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      Violent trend continues in Flint

      More violence in Flint after a man, police say, pulled a gun on two state troopers.

      It happens on the heels of a new FBI report about crime.

      For the third year in a row the City of Flint has secured the top spot on the FBI's most violent city's list.

      But officials say the report does not accurately represent the current state of violence in the city.

      Officials say their public safety plan is making a difference in some of Flint's most dangerous neighborhoods.

      Kenitra Williams, her boyfriend, Demetrice and their two kids, Dontavis and Jacorey, wanted out of one of Flint's most violent neighborhood.

      "We were moving out in two weeks. Only had two weeks to go," reflects Kenitra Williams.

      Their plans stalled after Williams said her boyfriend was shot and killed Tuesday night around 10:15 by police.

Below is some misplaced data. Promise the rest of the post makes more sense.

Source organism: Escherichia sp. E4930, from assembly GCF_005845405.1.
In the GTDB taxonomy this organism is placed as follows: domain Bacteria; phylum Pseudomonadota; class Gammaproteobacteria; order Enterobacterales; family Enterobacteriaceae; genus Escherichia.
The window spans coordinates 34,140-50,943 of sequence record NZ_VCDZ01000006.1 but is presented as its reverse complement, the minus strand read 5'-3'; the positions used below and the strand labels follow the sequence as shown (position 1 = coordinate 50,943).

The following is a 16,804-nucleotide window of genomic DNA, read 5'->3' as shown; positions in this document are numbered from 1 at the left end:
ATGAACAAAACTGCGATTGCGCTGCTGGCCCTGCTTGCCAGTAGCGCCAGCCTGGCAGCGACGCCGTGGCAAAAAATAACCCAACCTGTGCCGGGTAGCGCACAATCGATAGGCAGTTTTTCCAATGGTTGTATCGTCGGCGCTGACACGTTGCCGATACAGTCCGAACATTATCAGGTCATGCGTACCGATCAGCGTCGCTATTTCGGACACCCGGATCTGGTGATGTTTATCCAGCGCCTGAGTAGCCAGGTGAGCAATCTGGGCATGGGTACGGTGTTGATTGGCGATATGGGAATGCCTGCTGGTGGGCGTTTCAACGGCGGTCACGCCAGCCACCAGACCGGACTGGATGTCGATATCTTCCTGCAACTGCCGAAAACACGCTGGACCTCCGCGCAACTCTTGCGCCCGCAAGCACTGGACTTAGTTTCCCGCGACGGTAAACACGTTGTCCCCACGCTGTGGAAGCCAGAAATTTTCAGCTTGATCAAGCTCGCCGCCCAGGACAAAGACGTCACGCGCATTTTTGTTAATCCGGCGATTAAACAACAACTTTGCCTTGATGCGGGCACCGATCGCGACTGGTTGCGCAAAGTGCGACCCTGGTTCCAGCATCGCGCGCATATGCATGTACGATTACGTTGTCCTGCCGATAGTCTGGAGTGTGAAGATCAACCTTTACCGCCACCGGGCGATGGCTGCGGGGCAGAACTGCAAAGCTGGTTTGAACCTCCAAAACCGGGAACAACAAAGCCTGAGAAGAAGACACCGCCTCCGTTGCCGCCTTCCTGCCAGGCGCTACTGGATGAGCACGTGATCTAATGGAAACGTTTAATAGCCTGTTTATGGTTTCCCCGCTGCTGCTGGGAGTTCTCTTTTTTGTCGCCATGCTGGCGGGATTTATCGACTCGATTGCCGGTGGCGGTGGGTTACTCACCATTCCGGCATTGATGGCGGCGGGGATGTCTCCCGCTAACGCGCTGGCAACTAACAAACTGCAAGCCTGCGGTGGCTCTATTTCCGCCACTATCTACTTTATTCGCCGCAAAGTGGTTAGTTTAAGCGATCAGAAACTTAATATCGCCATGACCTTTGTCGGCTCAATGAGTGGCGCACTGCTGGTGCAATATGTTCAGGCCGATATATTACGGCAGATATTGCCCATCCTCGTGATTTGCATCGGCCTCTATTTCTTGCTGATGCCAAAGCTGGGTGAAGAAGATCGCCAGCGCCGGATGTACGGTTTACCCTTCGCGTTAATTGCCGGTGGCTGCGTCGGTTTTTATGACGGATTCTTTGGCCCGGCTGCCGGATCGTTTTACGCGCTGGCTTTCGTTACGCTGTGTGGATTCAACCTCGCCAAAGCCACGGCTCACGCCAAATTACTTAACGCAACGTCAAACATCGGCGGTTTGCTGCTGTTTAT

Michigan State Police say two undercover officers approached the suspect at the Evergreen Regency townhomes.

      Police say the suspect then ran from officer and pulled a gun.

      That's when, the undercover officers say, they were forced to shoot the suspect.

      "More times than not you are going to run into these types of incidents," said Lt. Brian Cole of the Michigan State Police.

      The officers were patroling the Evergreen Regency Townhomes as a proactive measure.

      It's part of the state's "Safe Streets Initiative."

      "They're looking for suspicious activity they're looking to prevent crime and attempt to make these communities safer for these people," said Lt. Cole.

      Safer and off the FBI's most violent city's list.

      "This is a terrible distinction for the city," said Mayor Dayne Walling.

      There were more than 2,700 violent crimes reported in Flint in 2012.

      Mayor Walling says recently implemented measures are making a difference.

      The Flint City Lockup is now open, getting criminals off the streets and out of communities.

      "Very nice people live in those communities and they're terrified won't even allow their kids to come out and play," said Lt. Cole.

      "We need to work as a local commnity as well as with the state so that Michigan becomes one of the safest states in the country," said Mayor Walling.

      Walling said there is a positive side to the FBI's report.

      Property crimes in the city have declined 14%.